On my last day in Park City, Utah, walking down Main Street to meet Katie Aselton, writer/director/star of the low-budget The Freebie, was a perfect way to cap off a mad-dash time at Sundance. The sun was beaming bright, the streets were deserted, and cars weren’t bumper-to-bumper early Wednesday morning as we met at the Main Street Pizza & Noodle restaurant, where Aselton walked in smiling as she sat down with a coffee in hand and explained that she was on about four hours of sleep but had been ecstatic since the premiere of the film a few days earlier. The Freebie had plenty of buzz after its premiere and shortly after Sundance was over, the film got picked up by Phase 4 Films, a Toronto-based distribution company that is planning on releasing the film this summer.
While this is Aselton’s first directional effort, many people recognize her from The Puffy Chair and the current FX comedy series The League (the second season starts in fall 2010); and she was in another film at Sundance, Cyrus (opening July 7), which was co-written and co-directed by her husband Mark Duplass along with his brother Jay. She can also be heard in the low-budget film Easier With Practice, a film she never appears in though her voice is prominent throughout. That film was recently nominated for two Independent Spirit Awards and will be available on DVD on April 6.
In The Freebie, Aselton plays Annie, who is married to Darren (Dax Shepard). They’ve been married for a few years, but the passion in their marriage has sunk to a new low (they can’t remember the last time they had sex). When they go to a dinner party with friends and discuss their marriage and love life, what follows is a decision that they both agree on to spark their love life: The Freebie, a one-night stand with a stranger, no strings attached and no questions asked. As the day gets closer and closer, both Annie and Darren are unsure if this is the right move for them and what consequences lie ahead by this unconventional way to fix a sexless marriage.
Congratulations on your world premiere screening on Sunday.
That was a good screening, wasn’t it? I was terrified. I don’t know if you could tell by my intro. My agent was like, “Your voice didn’t even come out of your mouth.”
But you must have been so excited.
It was incredible.
Being an actress, this must have been a completely different experience—presenting this as the creator and director of The Freebie, and not just being the actress in someone else’s film.
Well, it all came from here [puts hand over heart], and a year later, here we are. That is really bizarre to me. So it was about a year ago, in April 2009, that we started putting it together.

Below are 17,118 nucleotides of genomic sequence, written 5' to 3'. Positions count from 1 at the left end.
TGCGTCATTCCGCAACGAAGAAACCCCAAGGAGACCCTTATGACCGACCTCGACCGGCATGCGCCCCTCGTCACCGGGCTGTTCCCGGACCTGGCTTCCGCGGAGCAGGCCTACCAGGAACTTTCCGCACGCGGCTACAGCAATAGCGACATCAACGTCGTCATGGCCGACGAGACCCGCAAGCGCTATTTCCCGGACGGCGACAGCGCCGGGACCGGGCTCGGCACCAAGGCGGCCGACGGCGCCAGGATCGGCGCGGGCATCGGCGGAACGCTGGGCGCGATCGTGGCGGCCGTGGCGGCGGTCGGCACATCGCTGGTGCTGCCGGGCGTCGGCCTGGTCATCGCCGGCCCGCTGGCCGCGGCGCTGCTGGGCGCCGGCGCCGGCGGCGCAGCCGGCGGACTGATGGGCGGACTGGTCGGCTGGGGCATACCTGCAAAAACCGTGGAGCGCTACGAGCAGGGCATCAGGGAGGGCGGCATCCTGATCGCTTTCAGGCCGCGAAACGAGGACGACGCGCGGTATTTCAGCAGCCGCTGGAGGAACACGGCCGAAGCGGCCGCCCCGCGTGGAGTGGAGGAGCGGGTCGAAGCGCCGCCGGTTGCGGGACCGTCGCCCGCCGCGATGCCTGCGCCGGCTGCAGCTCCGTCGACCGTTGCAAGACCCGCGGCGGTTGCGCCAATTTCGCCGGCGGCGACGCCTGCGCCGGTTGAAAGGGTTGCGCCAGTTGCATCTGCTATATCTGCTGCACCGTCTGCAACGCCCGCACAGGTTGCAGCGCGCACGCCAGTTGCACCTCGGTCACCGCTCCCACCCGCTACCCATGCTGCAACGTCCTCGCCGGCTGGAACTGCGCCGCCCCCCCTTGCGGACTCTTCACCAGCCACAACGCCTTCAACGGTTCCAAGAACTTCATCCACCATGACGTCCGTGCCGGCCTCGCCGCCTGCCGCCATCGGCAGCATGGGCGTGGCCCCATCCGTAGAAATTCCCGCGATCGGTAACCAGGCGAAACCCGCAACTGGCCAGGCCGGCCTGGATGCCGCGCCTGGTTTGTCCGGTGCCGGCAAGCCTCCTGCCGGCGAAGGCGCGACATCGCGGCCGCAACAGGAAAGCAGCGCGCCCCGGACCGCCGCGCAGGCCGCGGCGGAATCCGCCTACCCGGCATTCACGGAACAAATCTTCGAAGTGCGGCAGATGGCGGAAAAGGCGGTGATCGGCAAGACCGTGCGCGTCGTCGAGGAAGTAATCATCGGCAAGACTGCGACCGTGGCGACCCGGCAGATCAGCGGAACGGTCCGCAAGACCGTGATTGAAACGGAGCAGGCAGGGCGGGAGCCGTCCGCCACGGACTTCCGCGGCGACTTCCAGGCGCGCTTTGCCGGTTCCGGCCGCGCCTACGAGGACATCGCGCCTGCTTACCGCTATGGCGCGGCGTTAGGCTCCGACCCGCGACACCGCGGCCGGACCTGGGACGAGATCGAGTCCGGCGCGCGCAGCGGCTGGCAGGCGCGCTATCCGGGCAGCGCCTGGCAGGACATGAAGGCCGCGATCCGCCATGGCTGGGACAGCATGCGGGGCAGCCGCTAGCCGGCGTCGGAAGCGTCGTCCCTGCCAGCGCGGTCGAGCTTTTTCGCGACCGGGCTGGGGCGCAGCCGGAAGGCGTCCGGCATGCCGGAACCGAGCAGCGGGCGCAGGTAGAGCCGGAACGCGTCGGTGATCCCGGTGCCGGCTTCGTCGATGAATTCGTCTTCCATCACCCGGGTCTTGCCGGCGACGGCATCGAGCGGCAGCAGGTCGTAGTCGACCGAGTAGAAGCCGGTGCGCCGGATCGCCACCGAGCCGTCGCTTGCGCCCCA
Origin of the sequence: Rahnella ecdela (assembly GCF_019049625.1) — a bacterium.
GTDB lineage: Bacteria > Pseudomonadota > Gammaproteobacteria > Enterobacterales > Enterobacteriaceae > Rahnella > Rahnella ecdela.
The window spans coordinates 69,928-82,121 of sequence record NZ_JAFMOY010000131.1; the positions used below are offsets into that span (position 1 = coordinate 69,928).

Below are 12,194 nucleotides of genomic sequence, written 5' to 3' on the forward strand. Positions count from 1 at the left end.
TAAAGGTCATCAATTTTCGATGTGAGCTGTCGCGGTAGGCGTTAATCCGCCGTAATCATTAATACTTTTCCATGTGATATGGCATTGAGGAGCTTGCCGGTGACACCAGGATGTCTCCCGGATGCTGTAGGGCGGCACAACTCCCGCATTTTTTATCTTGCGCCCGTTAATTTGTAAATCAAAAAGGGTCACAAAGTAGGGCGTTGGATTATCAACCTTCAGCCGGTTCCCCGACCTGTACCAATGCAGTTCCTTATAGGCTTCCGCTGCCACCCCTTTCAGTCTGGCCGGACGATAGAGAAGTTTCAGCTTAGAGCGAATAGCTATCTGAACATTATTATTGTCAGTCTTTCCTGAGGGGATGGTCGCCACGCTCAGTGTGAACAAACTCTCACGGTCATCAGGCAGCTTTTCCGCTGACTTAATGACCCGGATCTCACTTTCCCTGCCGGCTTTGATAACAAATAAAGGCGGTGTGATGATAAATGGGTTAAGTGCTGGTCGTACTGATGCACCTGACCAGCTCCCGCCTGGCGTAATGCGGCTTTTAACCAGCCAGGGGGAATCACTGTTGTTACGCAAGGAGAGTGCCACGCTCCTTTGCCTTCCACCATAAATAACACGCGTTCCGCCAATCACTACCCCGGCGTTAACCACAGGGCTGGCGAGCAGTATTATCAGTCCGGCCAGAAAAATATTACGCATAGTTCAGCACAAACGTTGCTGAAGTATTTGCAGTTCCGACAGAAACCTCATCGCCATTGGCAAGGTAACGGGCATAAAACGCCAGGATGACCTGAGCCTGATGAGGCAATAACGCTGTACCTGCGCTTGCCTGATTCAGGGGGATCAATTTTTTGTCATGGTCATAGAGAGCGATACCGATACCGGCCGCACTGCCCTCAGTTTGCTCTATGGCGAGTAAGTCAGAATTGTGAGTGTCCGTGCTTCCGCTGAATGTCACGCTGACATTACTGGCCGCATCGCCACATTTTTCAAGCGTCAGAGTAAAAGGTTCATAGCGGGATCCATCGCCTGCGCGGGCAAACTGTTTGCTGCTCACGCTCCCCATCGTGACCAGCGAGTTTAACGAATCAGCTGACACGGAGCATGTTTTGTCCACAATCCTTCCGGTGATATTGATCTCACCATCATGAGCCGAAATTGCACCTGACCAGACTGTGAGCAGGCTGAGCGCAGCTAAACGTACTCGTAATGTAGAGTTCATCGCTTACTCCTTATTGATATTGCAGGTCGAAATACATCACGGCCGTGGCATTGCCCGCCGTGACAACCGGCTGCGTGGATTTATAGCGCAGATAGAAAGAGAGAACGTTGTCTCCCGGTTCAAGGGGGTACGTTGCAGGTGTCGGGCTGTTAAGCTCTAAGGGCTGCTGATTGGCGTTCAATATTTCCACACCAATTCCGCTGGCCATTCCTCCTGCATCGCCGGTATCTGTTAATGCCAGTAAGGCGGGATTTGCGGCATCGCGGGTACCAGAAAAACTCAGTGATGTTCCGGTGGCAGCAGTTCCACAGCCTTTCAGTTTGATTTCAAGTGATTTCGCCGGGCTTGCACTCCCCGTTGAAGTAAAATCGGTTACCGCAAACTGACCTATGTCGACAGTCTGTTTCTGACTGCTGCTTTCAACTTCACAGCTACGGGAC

So you originally had a six-page treatment to work with, and you said at the Q&A on Sunday that filming took 11 days. How many hours a day did you spend shooting?
There weren’t actually long days. I think our longest day was maybe a little over 12 hours, but only because we had to get the dawn walking-over-the bridge shot. Nothing was a killer day. The scene that took the longest to shoot was the conversation in bed—that was all done in one night.
That is such a great scene too.
I really wanted to get as much of that as we could because that is the pivotal moment where you need to hook the audience. So I wanted to make sure that we were able to make it authentic and believable. I wanted the audience to really still like the couple and root for them.
Well you did a great job conveying their marital situation in that one scene, but I did wonder after watching that scene, why didn’t they just go to a therapist?
Well, if they went to a therapist, it would have been a really short movie. But also, I think this couple felt they were beyond that. They really believed in their evolved state of communication and sort of felt like they were superior to the other couples at the initial dinner party where they have an incredibly special connection that no one can compete with. And I feel like they’re beyond therapy—they don’t need it because they are so honest and there is an arrogance to them. So yes, while they should have gone to therapy, they did not, and by that, I had a movie.
The idea for this movie came up in a conversation about this couple who explore an extramartial evening with someone else. Did you ever just want to be the writer/director and have someone else play the part you played?
No, the whole reason I started thinking about an idea was so I could get myself a job as an actor because no one else was going to give me a job.
Right after I was done with The Puffy Chair, I was pregnant. So there is no working because God forbid someone had to insure a pregnant girl. So by not working for about a year, I wanted to get back to work, but I was out of the loop for so long and other people come up from out of the woodwork. So I needed to put myself back into the loop, and being married to Mark I really didn’t have an excuse and he wouldn’t shut up about me making a movie.
So it was probably the wise thing to do then, making The Freebie?
Looking back on it now, it was the wise thing. But it was really scary at the time, because I don’t really fancy myself a writer. So it was terrifying to think of an idea that works over the course of an 80-100 minute movie and has the arc and the dynamics that I wanted to work with. Also, I think I grew up on too many big studio romantic comedies to think of a good original idea, which was very intimidating. So I would start thinking about an idea and go, “Maybe I should be a hooker and then a really handsome wealthy business man comes and picks me up and it’s a Cinderella story—oh wait, no, that’s Pretty Woman. Or maybe, a guy loses his wife and he goes on a radio show and I hear him and I fall madly in love with as I travel across the country, oh no, that’s Sleepless in Seattle.” So there are a lot of conversions like that and Mark would be like, that idea sounds just like this other movie.
How did you meet Mark?